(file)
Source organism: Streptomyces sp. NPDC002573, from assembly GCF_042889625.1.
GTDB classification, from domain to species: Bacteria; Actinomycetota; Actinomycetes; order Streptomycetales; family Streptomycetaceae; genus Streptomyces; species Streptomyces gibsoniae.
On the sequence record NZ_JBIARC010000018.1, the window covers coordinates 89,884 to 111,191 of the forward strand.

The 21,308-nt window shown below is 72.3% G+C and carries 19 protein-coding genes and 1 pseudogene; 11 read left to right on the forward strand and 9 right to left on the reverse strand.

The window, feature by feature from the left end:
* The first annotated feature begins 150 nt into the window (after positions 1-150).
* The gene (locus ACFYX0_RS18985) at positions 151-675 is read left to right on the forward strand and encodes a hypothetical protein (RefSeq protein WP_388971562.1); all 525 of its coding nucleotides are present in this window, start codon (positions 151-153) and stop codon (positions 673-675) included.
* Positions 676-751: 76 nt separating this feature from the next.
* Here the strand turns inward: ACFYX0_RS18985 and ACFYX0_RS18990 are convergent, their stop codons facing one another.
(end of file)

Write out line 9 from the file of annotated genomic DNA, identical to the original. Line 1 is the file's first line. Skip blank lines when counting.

* Here the strand turns inward: ACFYX0_RS18985 and ACFYX0_RS18990 are convergent, their stop codons facing one another.